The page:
The tech industry and diversity have long been antonyms. Yet tech is poised to become the top sector of employment by the end of the pandemic, and is currently growing three times faster than the rest of the economy (diversityintech.co.uk). What are the benefits of ending the W.E.I.R.D monopoly on tech careers?
That the WEIRD (western, educated, industrialised, rich, democratic) monopoly on tech should be a problem might sound paradoxical to many tech-smart ears. But the growing adoption of tech across the globe, in developing countries as well as their developed counterparts, sparks questions about control, ownership and usage. Who gets to design the tech used by billions?
Simeon Quarrie, founder and CEO at VIVIDA, which creates immersive training experience for cybersecurity, explains: “At the moment, the tech industry doesn’t reflect the society it was built to serve. Most people are drawn to industries where they can see people like them excelling in them. You see someone like you doing well in an industry and are inspired to follow in their footsteps.”
There has been a push for greater diversity in the tech workforce; with greater representation comes a greater range of perspectives and information processing styles. It is understood that this would yield more innovative results, which would have the added benefit of being better suited to general application by the public. Examples of a lack of diversity leading to mixed results in the past include the first release of Apple’s HealthKit app in 2014, which was originally unable to acknowledge women’s menstrual cycles, or digital soap dispensers in the UK built on face-recognition technology which were unable to recognise dark skin.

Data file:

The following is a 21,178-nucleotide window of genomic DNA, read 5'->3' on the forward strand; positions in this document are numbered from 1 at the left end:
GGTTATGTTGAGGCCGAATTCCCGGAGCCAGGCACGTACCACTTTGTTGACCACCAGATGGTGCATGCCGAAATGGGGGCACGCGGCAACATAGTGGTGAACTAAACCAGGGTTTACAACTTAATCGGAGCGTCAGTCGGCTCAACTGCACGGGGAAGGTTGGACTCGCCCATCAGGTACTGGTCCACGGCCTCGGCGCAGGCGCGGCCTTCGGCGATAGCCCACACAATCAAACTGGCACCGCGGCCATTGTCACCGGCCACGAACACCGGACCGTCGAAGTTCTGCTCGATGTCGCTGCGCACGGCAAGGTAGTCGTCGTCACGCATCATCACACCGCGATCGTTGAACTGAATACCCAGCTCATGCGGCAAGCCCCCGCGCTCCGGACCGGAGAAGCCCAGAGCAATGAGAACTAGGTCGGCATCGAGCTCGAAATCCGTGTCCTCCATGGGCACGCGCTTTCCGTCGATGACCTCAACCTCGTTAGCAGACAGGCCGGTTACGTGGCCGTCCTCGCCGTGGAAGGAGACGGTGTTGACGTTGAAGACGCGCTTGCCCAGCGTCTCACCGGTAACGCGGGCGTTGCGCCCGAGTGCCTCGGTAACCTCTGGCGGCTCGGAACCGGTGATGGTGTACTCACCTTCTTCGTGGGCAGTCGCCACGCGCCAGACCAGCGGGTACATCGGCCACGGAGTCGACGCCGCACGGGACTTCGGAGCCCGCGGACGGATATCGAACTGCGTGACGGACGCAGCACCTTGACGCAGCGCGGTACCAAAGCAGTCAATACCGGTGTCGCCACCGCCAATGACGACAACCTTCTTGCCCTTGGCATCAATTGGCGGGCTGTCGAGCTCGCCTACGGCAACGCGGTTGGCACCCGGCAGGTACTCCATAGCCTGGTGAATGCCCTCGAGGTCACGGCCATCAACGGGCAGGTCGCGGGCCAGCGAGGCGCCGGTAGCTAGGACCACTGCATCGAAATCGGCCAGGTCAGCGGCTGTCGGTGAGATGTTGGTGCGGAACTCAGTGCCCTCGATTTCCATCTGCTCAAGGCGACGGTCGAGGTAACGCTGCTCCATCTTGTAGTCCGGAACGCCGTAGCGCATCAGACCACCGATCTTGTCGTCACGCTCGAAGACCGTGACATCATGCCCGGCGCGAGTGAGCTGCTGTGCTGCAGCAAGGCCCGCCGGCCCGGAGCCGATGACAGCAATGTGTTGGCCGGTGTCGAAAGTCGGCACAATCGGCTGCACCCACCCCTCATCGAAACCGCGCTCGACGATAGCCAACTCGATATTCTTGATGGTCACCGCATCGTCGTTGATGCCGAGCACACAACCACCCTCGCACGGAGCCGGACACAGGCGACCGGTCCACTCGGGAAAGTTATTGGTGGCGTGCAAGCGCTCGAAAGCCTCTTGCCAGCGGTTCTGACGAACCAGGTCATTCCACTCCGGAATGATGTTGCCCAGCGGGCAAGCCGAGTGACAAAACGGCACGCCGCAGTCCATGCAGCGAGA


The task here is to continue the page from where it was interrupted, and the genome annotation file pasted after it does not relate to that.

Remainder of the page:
Diversity in tech has long been a contentious subject; in the West, the discourse centres chiefly on gender imbalance, as reflected in the ongoing discussion about the lack of women in STEM subjects at university level. There are also qualms and concerns at career level; a recent survey from BIMA (British Interactive Media Association), which asked 3,000 people to explore their experience of diversity as members of the UK technology community, found that 35% of women feel their gender has negatively affected their career progression.
This is symptomatic of a wider discrimination problem: the same survey revealed that 14% of respondents believe their ethnicity has negatively affected their career progression, with nearly a third (32%) of people of Asian and South East Asian descent, and 40% of people from an Afro-Caribbean and mixed heritage background, saying they have experienced negative discrimination as a result of their ethnicity (itpro.co.uk).